Dr Pam Brown, Sexual Health Pioneer
By Hannah Cameron (she/elle) • 2021-04-27
Hannah Cameron (she/elle) is a student at Dalhousie Medical School, a Doctor of Medicine candidate in the class of 2024, and Pam Brown's granddaughter. This article is also published as a biography in the Halifax Rainbow Encyclopedia.
Dr Pam Brown, 1933 - 2020
Dr. Pam Brown was a sex-positive, LGBTQ+-friendly healthcare provider in Halifax for 45 years. Trained as a medical doctor in London, England, she moved to Halifax in 1960. While working alongside midwives in economically marginalized parts of large British cities, she had noticed a disparity in the availability of family planning services and counselling compared to more affluent areas. When she moved to Canada, she learned that family planning clinics were not legal here at all.
In 1969, the law began to allow family planning information and services in the community in Canada, and not only in doctors' offices. Pam noted that the first services were, once again, primarily offered to women of privilege. In 1970, she joined a group of volunteers who were committed to providing sexual and reproductive healthcare from a pro-choice philosophy.
In 1973, the Family Planning Association of Nova Scotia opened a small clinic on Gottingen Street, in an old bank vault equipped with a phone line, a small office, committed volunteers, and two physicians - Pam was one of them. The clinic evolved into Planned Parenthood Metro Clinic, moving to Veith House, where Pam spent her committed and compassionate career. When she retired at age 75, the clinic had become the Halifax Sexual Health Centre.
Through her work at Planned Parenthood, Pam began to do speaking engagements at high schools in the metro area. She was an important mentor in the creation of teen health centres and an early advocate of same-sex-inclusive sex education.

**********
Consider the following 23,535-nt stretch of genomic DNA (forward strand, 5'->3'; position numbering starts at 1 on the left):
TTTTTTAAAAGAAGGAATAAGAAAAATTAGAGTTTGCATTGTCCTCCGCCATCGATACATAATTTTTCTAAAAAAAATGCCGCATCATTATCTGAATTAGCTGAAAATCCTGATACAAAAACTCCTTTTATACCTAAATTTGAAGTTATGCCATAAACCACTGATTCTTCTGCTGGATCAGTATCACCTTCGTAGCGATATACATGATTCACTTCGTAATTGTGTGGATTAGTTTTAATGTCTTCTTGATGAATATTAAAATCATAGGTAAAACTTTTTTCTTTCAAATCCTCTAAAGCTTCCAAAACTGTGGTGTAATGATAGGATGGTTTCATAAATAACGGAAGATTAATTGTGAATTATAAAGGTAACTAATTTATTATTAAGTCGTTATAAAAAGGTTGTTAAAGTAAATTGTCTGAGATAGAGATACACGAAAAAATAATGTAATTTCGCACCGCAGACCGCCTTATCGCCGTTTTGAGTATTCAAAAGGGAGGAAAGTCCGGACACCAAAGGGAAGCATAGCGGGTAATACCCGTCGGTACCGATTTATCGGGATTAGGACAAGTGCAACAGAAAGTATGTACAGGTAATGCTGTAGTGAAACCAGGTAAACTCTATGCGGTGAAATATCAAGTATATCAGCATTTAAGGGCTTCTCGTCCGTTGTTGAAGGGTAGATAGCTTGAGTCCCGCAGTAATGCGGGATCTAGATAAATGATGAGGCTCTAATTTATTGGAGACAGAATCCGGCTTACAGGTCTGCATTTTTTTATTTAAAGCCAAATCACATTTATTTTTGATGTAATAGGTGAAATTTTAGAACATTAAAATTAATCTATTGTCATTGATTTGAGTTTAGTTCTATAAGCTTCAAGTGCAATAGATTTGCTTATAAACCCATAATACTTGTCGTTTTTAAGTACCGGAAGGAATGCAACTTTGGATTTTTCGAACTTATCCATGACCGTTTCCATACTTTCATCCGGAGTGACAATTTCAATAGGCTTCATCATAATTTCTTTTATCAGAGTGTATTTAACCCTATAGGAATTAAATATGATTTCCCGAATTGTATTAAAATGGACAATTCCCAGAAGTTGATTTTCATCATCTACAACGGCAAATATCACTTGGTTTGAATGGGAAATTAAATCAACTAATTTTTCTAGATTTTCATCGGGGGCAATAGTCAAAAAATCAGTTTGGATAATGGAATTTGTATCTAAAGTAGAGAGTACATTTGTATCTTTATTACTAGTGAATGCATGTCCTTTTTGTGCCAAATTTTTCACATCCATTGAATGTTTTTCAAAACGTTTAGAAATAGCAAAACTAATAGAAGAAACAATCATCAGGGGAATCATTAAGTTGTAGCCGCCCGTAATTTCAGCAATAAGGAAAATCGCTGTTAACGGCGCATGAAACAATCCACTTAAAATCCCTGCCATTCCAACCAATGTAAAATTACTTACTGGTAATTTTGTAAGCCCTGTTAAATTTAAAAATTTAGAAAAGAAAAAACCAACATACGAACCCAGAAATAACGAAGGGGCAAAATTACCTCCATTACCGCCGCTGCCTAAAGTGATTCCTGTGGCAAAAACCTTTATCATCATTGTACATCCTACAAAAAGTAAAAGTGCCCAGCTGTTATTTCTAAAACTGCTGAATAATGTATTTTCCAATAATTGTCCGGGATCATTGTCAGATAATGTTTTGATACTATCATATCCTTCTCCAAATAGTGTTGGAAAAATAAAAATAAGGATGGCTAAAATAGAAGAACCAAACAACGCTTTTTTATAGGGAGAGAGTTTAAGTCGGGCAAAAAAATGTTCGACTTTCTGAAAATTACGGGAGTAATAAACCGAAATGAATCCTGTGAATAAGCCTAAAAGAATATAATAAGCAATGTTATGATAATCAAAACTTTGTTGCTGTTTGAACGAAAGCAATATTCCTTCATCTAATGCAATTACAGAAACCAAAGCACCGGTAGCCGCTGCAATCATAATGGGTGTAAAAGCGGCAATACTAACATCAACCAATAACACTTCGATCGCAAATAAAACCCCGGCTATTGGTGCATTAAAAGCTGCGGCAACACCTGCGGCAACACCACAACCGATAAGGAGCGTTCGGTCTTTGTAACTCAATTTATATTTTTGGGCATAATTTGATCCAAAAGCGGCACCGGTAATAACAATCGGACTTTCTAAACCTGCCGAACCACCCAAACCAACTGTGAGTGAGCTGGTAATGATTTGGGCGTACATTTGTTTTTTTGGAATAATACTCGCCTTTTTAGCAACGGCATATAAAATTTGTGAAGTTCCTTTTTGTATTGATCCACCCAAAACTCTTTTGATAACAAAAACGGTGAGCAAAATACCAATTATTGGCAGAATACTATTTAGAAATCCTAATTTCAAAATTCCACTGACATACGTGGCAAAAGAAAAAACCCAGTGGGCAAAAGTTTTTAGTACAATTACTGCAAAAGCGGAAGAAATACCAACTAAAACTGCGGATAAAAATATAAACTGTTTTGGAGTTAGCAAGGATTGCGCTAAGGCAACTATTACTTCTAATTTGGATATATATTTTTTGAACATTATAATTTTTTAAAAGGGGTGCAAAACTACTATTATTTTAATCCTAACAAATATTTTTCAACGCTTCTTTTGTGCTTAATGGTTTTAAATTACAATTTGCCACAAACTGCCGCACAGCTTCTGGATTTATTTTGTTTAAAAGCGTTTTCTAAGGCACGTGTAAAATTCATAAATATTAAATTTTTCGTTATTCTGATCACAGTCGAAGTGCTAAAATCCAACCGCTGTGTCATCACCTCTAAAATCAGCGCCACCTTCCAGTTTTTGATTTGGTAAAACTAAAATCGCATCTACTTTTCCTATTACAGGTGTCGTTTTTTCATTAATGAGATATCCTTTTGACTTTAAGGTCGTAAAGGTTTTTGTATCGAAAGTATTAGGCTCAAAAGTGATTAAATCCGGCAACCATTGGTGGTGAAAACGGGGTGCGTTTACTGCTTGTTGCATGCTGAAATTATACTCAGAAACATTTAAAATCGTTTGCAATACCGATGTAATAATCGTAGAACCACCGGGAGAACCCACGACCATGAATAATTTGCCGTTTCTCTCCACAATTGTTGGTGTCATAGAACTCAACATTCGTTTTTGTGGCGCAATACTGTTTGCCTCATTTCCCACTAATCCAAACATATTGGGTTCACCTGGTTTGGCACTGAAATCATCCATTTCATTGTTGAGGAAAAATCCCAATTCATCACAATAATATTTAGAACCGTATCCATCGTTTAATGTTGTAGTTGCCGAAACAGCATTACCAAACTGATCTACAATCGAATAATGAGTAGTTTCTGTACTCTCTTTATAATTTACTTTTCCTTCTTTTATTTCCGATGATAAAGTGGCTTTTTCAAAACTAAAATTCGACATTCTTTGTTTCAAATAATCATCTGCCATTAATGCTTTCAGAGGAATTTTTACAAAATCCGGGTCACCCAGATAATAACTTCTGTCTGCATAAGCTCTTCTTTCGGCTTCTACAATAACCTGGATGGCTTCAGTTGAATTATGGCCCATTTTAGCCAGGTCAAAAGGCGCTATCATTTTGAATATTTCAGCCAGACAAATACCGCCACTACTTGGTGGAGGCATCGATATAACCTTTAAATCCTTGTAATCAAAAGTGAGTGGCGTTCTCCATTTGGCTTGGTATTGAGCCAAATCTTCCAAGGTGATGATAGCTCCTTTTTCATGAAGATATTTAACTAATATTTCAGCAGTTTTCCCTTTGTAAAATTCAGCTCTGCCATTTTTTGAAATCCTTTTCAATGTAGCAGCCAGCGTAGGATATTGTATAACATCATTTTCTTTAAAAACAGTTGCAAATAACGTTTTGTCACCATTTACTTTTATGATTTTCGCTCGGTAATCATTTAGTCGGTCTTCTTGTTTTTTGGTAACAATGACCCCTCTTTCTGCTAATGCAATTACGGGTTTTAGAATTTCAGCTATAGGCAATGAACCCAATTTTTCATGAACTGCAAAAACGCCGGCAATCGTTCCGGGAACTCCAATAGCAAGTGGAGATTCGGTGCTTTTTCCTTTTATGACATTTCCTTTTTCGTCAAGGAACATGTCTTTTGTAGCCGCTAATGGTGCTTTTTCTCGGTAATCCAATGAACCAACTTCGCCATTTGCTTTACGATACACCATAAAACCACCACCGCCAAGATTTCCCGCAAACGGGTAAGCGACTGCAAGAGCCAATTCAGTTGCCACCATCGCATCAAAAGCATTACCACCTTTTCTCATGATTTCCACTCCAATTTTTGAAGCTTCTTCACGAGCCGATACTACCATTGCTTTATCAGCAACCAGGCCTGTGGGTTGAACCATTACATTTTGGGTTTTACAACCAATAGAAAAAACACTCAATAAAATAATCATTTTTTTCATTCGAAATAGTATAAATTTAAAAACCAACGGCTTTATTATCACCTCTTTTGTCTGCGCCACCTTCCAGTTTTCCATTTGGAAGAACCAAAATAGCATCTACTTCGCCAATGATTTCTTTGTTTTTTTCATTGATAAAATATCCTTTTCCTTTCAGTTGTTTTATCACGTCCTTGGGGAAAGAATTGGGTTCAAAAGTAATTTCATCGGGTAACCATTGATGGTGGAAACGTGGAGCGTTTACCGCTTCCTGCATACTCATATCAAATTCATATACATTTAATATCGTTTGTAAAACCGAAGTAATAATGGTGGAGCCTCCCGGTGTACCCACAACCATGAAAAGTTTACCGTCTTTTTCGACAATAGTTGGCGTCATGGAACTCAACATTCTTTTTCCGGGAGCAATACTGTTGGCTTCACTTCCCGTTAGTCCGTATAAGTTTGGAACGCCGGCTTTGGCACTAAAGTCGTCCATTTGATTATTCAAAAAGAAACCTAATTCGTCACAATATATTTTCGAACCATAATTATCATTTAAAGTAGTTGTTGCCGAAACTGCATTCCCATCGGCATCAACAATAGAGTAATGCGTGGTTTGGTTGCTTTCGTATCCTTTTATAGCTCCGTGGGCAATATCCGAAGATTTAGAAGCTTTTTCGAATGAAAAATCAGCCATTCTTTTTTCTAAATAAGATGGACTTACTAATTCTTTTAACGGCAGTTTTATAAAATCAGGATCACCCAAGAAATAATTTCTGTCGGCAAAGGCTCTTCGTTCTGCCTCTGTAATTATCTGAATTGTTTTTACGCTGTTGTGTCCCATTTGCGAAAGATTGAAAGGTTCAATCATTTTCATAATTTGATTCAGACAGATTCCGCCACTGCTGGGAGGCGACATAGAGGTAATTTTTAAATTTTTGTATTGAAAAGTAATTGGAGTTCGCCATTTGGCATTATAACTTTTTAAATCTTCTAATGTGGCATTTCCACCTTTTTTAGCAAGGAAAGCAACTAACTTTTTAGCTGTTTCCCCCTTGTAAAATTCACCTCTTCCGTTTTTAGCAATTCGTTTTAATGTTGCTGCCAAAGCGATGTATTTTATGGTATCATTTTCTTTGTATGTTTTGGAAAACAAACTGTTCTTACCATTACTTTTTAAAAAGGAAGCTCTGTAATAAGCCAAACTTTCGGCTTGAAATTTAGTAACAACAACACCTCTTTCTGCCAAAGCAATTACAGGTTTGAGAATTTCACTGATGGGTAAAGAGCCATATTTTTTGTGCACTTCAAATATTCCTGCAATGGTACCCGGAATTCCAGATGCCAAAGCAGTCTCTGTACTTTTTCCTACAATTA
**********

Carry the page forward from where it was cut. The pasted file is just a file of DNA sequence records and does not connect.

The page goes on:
In the early 1970s, Pam was sought out to teach the inaugural sexuality course at the Dalhousie University Faculty of Medicine. She joined the planning committee and was its chair for 10 years. Under her leadership, the course expanded to include the School of Nursing, the School of Social Work, and the Atlantic School of Theology.
In 1982, after training with Drs. Bill and Jean Morse, themselves students of Masters and Johnson; Pam began offering sexuality counselling through Dalhousie Family Medicine. She was a local pioneer in the provision of same-sex relationship counselling, known throughout the region as an ally who challenged individual and institutional practices of heterosexism and homophobia. It was particularly noteworthy for a physician to counter the medical discourse which either excluded or pathologized sexual desires and behaviours beyond the heteronormative. Pam was a trailblazer in many ways, and can be seen marching with purpose in archival footage of the first ever Gay Pride March in Halifax.
After her retirement, Pam took her convictions to the United Church of Canada, where she served on the national study group on Sexual Orientation and Eligibility for Ministry. This was integral to the United Church's landmark 1988 decision to endorse the ordination of gay, lesbian, and bisexual ministers. She was recruited to teach at the Atlantic School of Theology in the 1990s, a role she took on with attention to advocacy, gender justice, and relations of power. She was the recipient of an Honourary Doctorate from the Atlantic School of Theology in 1991.
Dr. Pam Brown died in 2020 at age 87, after a long and rewarding life. She leaves behind a legacy of countless physicians, community advocates, theologians, children and grandchildren who were lucky to be molded by her loving hands.